Friday, December 15, 2017
 

Bluebook Rule R5.3 and the use of Ellipses with Quotations

The proper use of ellipses when quoting authority may not be the most pressing concern for overwhelmed law students, but it is one of the biggest stumbling blocks for new legal writers.  The unnecessary overuse of ellipses at the end of quotations is by far the most common error I encountered when grading students’ first attempts at legal writing.

So, what to do if you are omitting the end of quoted material? Or the beginning? Or in the middle?

The first place to look for guidance is Bluebook Rule R5.3.  The Bluebook: A Uniform System of Citation R5.3, at 78 (Columbia Law Review Ass’n et al. eds., 20th ed. 2015) (affiliate link).  The Bluebook does a fairly good job, but doesn’t offer quite enough guidance, especially for students new to legal writing.

I will use a short quote from Dickens’s Bleak House (affiliate link) to illustrate the rule.  Note that I use a “# to represent spaces in my examples to indicate where spacing is required.


Example: “Jarndyce and Jarndyce has passed into a joke.  That is the only good that has ever come of it.  It has been death to many, but it is a joke in the profession.”  Charles Dickens, Bleak House 5 (Andrew Lang ed., C. Scribner’s Sons 1899) (2009).

At the most basic level, the rule can be stated like this:

Omitted Material at Beginning of Sentence

1.)    If the omitted material is at the beginning of a quoted sentence → No ellipsis [R5.3(b)(i)]

                Example:[I]t is a joke in the profession.”  Dickens, supra, at 5.  [R5.3(b)(i)]

Omitted Material at end of Sentence

2.)    If the quoted material = phrase or clause in your sentence → No ellipsis  [R5.3(a)]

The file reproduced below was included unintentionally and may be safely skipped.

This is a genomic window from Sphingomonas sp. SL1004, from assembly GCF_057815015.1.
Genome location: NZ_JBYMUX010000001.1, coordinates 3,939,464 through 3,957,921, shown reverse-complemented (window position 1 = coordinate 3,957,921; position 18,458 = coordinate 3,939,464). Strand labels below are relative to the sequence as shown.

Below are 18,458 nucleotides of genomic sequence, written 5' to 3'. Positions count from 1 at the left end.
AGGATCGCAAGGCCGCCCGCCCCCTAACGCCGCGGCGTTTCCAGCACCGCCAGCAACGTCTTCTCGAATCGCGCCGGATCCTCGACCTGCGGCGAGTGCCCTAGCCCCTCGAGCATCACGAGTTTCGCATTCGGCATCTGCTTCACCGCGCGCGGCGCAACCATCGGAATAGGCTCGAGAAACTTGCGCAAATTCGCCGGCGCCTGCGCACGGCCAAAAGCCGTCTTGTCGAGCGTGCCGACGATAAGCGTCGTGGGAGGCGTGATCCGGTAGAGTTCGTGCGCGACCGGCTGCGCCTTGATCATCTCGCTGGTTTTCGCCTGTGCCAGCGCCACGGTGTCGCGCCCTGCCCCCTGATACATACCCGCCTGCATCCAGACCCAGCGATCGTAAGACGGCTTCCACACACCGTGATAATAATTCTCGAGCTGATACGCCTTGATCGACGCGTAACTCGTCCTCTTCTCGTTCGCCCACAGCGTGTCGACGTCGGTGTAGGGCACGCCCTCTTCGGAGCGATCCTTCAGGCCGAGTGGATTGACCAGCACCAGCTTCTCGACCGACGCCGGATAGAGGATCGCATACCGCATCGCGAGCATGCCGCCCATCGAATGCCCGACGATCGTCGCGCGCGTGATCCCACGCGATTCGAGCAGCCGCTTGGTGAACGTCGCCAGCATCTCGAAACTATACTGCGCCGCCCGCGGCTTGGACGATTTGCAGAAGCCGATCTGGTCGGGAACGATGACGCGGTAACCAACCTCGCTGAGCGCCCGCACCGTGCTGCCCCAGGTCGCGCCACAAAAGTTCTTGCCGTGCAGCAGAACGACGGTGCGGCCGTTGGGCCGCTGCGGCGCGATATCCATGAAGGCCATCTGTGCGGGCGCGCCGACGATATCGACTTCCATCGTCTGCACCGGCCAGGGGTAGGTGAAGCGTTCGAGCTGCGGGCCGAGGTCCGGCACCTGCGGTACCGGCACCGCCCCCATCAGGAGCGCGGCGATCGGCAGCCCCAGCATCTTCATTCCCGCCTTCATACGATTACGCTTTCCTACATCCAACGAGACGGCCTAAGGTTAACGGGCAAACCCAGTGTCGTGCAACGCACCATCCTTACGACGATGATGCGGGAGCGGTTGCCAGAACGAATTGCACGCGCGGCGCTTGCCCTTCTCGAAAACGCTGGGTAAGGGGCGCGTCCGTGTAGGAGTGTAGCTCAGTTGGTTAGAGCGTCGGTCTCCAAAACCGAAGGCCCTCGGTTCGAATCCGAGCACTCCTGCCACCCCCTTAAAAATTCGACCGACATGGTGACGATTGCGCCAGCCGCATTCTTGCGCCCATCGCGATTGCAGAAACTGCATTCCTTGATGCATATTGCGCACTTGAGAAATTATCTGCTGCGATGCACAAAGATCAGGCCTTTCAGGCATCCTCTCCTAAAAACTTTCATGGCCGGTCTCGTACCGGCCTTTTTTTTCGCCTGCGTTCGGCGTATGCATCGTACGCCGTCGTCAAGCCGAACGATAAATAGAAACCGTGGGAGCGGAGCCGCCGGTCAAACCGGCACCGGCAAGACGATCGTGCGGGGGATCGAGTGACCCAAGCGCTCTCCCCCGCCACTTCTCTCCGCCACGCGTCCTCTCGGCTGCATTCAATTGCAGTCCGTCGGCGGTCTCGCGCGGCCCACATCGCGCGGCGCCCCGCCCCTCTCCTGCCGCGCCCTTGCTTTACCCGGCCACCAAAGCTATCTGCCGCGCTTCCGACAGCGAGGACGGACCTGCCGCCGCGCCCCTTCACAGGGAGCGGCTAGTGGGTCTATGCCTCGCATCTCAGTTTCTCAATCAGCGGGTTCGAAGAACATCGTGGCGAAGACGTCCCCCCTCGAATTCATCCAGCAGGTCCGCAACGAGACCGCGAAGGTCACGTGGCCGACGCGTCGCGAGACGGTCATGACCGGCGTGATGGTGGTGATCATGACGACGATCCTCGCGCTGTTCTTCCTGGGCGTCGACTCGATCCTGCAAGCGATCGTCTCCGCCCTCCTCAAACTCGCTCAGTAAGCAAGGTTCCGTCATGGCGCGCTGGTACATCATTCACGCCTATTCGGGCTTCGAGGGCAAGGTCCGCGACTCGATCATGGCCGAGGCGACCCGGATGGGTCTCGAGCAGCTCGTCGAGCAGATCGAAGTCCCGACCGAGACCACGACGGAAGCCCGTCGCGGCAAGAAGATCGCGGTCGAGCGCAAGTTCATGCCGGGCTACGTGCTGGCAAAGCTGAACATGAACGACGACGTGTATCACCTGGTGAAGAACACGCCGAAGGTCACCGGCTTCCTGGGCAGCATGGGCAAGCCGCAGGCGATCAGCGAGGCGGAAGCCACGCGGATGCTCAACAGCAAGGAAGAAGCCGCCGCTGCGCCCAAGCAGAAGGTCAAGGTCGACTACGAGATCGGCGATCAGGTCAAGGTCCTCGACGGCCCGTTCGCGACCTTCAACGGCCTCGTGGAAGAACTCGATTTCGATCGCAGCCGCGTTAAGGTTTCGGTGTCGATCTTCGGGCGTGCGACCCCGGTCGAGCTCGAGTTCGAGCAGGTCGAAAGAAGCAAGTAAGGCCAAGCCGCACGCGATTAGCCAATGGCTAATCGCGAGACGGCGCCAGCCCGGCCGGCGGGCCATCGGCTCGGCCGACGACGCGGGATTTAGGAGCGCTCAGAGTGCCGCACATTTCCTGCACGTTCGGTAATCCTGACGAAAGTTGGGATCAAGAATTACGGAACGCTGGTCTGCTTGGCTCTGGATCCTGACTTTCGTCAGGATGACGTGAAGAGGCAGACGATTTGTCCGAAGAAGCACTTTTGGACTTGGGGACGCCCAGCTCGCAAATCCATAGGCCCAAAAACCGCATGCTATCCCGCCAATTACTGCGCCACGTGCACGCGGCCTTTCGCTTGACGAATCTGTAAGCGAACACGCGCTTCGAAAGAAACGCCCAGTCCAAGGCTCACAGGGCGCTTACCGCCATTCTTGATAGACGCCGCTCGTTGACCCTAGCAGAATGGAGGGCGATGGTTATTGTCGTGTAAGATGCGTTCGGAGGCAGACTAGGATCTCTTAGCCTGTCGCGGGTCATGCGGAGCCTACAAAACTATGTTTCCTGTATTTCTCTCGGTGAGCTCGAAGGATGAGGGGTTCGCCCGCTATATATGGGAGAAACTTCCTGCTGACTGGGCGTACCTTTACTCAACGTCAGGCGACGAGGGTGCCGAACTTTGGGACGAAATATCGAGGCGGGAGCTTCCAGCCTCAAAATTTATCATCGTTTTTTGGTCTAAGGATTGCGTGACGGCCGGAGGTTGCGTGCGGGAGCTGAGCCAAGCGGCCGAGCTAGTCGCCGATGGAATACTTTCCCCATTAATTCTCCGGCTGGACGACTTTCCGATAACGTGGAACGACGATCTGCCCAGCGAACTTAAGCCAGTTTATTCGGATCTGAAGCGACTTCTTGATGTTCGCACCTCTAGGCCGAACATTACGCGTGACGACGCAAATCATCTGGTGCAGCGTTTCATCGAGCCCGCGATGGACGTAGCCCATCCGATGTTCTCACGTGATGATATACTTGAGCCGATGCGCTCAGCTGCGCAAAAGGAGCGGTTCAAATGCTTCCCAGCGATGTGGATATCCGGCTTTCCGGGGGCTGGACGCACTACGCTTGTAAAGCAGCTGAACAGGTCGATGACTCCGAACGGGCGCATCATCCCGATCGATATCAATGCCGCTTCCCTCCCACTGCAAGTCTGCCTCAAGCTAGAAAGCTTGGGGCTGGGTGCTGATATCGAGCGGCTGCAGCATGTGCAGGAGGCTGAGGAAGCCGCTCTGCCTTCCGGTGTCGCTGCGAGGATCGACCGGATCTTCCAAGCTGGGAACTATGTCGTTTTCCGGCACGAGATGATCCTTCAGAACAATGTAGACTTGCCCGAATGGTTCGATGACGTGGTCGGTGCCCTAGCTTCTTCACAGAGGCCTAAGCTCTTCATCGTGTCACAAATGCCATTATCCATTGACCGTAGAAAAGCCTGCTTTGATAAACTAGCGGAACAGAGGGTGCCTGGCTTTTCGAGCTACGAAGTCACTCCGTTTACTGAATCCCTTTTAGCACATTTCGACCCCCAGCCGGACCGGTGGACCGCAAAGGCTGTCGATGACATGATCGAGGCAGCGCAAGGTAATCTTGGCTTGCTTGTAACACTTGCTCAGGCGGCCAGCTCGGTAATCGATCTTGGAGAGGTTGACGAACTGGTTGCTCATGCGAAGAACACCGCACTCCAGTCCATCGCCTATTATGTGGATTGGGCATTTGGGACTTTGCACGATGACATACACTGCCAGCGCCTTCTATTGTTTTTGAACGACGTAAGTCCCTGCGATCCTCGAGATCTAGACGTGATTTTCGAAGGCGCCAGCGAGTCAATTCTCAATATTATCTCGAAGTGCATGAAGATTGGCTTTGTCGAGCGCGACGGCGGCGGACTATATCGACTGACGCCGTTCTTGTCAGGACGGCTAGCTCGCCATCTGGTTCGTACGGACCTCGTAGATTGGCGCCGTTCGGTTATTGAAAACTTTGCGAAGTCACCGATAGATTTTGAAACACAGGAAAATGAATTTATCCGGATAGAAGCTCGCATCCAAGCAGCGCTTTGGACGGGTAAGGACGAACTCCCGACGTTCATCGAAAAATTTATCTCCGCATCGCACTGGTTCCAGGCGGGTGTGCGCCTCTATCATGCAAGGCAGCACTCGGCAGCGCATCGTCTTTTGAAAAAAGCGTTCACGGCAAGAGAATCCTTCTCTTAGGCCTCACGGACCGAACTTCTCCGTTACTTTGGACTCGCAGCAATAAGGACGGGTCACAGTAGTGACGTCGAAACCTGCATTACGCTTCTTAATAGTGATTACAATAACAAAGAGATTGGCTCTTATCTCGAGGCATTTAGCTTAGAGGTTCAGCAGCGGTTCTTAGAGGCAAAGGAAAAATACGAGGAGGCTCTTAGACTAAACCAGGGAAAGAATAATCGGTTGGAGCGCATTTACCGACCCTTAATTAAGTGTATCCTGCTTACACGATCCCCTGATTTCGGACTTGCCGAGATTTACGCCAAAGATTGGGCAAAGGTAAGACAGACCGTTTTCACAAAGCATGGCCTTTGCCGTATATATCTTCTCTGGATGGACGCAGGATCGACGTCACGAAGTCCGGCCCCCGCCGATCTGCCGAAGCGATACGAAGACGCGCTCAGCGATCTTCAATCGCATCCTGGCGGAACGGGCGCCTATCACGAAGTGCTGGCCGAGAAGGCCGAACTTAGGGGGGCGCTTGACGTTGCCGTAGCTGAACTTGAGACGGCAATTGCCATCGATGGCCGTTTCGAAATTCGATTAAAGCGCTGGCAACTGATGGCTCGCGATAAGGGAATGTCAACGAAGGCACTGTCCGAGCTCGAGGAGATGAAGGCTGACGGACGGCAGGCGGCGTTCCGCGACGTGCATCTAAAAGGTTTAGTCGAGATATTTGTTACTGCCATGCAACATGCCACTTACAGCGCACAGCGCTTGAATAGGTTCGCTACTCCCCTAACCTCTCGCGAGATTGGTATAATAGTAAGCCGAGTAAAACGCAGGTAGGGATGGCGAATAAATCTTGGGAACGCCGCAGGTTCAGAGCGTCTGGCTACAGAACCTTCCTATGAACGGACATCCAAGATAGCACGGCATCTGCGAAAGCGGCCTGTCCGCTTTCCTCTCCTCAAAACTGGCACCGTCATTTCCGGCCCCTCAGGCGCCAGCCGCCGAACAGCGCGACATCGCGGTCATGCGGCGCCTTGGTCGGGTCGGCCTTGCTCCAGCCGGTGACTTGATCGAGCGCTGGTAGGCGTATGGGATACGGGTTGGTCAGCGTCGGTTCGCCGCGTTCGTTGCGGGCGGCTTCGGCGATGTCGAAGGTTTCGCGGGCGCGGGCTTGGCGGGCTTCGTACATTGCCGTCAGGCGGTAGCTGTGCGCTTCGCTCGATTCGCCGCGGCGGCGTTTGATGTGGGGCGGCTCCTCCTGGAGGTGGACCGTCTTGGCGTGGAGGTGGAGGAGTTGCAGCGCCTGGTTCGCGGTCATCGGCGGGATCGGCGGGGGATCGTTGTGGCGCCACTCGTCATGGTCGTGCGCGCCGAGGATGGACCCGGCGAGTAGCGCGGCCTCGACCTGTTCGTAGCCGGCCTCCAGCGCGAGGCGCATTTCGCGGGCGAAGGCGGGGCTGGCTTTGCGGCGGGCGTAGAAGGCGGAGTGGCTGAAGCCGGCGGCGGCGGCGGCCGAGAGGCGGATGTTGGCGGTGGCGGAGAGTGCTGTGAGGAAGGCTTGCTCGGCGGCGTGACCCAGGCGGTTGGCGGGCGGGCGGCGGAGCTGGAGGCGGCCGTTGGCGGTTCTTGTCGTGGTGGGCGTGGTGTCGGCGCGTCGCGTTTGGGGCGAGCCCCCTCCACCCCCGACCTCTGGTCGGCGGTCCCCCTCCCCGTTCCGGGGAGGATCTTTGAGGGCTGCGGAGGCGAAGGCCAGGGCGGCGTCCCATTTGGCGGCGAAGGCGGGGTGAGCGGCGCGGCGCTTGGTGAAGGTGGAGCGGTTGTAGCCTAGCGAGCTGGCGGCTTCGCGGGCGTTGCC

Example: As Dickens said, “Jarndyce and Jarndyce has passed into a joke” and it has ruined all involved, save for the lawyers.  See Dickens, supra, at 5.  [R5.3(a)]

3.)    If the quoted material = entire sentence → Ellipsis Required [R5.3(b)]

Example:Jarndyce and Jarndyce has passed into a joke.  That is the only good that has ever come of it.  It has been death to many#.#.#.#.”  Dickens, supra, at 5.  [R5.3(b)(iii)]

Note: Ending the sentence requires the addition of a period (or other relevant punctuation mark) following the ellipsis. [R5.3(b)(iii)-(vi)]

Omitted Material in the Middle of Sentence

4.)    If the omitted material = inside quoted sentence → Ellipsis Required [R5.3(a) & R5.3(b)(ii)]

Example: “Jarndyce and Jarndyce has passed into a joke.  That is the only good that has ever come of it.  It has been#.#.#.#a joke in the profession.”  Dickens, supra, at 5.

I hope that this restatement of the Bluebook rules and examples will make the appropriate use of ellipses clear.  There are several other situations discussed in the Bluebook that I have not mentioned here, but in general, if you follow the four guidelines I have laid out, your usage will be correct almost every time.  For a great detailed explanation of R5.3(b) see C. Auster, BB Rule 5.3(b) or Who Knew?, Baron of the Bluebook (Aug. 25, 2011), http://baronofthebluebook.wordpress.com/2011/ 08/25/bb-rule-5-3b-or-who-knew/.


 

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Comments: 4

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  • Neil

    Legit question:

    Say you have a clause “been death to many” that you’re using. If that clause is at the end of a sentence, are ellipsis required? eg.

    -Whatever happens know that such a job is always a joke, and that job “has been death to many.” –
    of
    -and that job “has been death to many . . . .” –

    Bluebook does not have this exact situation, but rather only the 4 you mention. As it’s a mix of clauses and omissions after the phrase this has always confused me.

    Thanks!

     
     
     
    • That situation would be governed by Rule 5.3(a) and would not require an ellipsis. The quoted language is still only being used as a phrase or clause regardless of its placement in the sentence. I hope that explanation helps.

       
  • Russell Gerrish

    In Rule 3, don’t you mean, “If the quoted material = NOT entire sentence”? Yes, there are 2 complete sentences at the beginning of the quotation but the last sentence is incomplete.

     
     
     
    • It is meant in the sense that the sentence is comprised entirely of quoted material with the end of the source material’s sentence omitted (rather than the quoted material being a clause or phrase).

       
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